Imagine a floating mass of plastic twice the size of Texas spanning thousands of miles in the open ocean. Now realize that actually exists. Located between Hawaii and California and stretching all the way to Japan, the Great Pacific Garbage Patch is the largest floating ocean garbage site in the world, with plastic pieces outnumbering sea life six to one. And that’s not the only garbage disposal on the planet – there are four more gyres in the oceans where plastic pollution collects in large quantities.
That’s a scary thought, considering the danger plastic poses to not only aquatic life and ecosystems, but also to humans. Many plastics do not decompose; they just break down into tinier and tinier pieces. It’s like a domino effect. Every time we pollute the environment, it will come back with a multitude of effects and health problems.
For instance, fish consume these tiny plastic fibers and we consume fish. Every time we eat tuna or other types of seafood we are potentially exposed to toxic chemicals and high levels of mercury generated from coal-burning plants that release harmful pollutants into the air and water. Whether it’s harmful pollutants produced by coal, the number one cause of greenhouse gas emissions, or toxins in plastic that has made its way into bodies of water, these pollutants are directly linked to cancers, birth defects, immune system problems, and childhood development issues.
The Great Pacific Garbage Patch is almost entirely made up of these tiny plastic pieces, making the water look like a cloudy soup. This environmental hazard soup is intermixed with larger items, like fishing gear and shoes. This plastic composes 90 percent of all trash floating on the ocean’s surface, with about 46,000 plastic bits per square mile. The seafloor beneath is also badly polluted, with tons of garbage sinking to the bottom of the ocean. The ocean current acts like a highway, moving debris from one area of the ocean to another.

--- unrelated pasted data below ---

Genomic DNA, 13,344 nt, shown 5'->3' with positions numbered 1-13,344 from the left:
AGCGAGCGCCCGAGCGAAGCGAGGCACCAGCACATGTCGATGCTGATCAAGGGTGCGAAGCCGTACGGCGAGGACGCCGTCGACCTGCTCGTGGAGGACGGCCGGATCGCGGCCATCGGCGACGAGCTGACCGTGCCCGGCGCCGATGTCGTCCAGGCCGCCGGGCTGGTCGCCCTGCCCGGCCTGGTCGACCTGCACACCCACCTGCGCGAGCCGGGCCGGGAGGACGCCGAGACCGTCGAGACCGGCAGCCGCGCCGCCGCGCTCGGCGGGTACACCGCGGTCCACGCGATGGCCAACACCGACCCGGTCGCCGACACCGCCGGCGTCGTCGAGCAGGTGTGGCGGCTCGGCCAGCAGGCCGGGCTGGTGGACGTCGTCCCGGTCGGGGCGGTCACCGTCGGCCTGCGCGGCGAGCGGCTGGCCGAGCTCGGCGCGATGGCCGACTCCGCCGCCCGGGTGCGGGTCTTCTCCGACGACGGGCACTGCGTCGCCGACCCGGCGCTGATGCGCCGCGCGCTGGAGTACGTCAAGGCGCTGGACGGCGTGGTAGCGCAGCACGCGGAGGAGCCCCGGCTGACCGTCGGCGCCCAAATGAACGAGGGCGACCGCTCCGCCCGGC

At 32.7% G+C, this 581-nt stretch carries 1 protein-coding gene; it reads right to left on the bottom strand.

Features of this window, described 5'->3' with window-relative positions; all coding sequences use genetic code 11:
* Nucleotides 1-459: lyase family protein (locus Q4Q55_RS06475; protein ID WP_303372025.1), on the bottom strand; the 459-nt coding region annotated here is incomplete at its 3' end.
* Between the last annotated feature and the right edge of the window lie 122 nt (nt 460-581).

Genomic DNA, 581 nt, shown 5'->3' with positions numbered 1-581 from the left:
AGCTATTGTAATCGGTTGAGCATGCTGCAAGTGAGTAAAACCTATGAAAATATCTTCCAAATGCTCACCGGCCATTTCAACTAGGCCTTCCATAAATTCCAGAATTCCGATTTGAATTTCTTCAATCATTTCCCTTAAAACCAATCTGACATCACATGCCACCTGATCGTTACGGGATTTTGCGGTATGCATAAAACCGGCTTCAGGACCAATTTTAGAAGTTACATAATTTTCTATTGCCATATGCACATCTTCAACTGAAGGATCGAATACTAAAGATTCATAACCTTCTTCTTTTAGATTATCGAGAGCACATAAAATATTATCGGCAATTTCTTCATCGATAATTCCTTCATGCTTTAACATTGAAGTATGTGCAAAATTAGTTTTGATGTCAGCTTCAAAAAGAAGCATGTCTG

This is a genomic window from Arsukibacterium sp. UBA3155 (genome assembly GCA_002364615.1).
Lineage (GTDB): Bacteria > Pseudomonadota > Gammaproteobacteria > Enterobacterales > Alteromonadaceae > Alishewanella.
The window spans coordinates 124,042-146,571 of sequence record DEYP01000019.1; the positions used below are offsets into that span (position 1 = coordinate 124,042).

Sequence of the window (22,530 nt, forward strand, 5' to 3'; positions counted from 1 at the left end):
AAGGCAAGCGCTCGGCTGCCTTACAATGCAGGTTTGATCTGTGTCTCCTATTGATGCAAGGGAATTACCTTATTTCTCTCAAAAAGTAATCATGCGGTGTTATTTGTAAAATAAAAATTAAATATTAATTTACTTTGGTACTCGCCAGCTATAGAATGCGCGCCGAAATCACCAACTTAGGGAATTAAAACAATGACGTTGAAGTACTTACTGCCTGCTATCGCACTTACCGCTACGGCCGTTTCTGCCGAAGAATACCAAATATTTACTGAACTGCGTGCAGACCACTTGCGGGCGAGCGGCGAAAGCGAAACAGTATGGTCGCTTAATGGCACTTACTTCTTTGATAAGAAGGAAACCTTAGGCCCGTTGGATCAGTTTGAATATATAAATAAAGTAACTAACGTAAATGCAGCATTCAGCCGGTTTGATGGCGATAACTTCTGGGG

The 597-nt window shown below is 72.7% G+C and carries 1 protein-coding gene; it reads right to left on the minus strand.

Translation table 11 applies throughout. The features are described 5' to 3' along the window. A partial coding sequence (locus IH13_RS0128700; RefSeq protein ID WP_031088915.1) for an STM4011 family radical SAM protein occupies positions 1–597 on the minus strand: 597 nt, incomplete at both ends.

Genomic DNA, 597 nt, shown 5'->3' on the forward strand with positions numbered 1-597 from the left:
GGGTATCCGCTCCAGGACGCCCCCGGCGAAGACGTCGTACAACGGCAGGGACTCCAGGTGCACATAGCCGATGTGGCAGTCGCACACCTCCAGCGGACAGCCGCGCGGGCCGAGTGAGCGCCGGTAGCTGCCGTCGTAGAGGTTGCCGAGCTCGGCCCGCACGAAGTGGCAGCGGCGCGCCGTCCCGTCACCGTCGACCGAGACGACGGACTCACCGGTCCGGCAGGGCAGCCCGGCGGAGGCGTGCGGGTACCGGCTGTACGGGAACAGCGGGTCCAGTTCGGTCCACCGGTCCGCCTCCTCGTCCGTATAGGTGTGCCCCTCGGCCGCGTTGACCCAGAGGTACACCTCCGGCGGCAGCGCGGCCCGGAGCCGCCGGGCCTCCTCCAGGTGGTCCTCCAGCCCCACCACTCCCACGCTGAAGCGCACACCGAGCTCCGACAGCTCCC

Now, the Great Pacific Garbage Patch is not the only place that is home to an abundance of plastic and tons of garbage. Like I said before, there are four garbage patches around the world, spanning from the Atlantic to Indian Oceans. And the worst part is, the amount of plastic and garbage is growing everyday. Not to mention some estimates say this pollution has killed over one million sea birds and 100,000 marine animals to date.
Whether through carelessness or pure neglect, we’ve let our oceans become a murky, polluted site of endless garbage. About 20 percent of this trash comes from boaters, offshore oilrigs, or large cargo ships. The rest of it comes from land-based activities, like litter picked up by tides, polluted runoff making its way from streets and yards into storm water drains that lead directly into bodies of water, or intentional garbage dumping.
And since the garbage patches are so far from any country’s coastline, a nation has yet to take responsibility and allocate funding to cleanup the ocean.
Thankfully, there is one organization that has taken matters into their own hands. The Ocean Cleanup plans on cleaning up the world’s oceans garbage patches, starting with the largest one in the Pacific Ocean. The team will deploy floating barriers attached to a seabed. The barriers would act as an artificial coastline, prompting the ocean to clean itself.
The prototype was already placed in the North Sea off the Dutch coast this past June. It will remain there for one year to test how the floating barrier will fare in extreme weather at sea, which will be similar to the type of conditions it will face once sent to the Great Pacific Garbage Patch by 2020.
It’s daunting to imagine that about eight million tons of plastic is thrown into the ocean every year. Luckily, something is being done to slowly get rid of all the trash in our oceans. Lets not make it worse by continuing to line our coastlines with garbage.
Photograph by Ray Boland, NOAA. Licensed under the Creative Commons Attribution 2.0 Generic license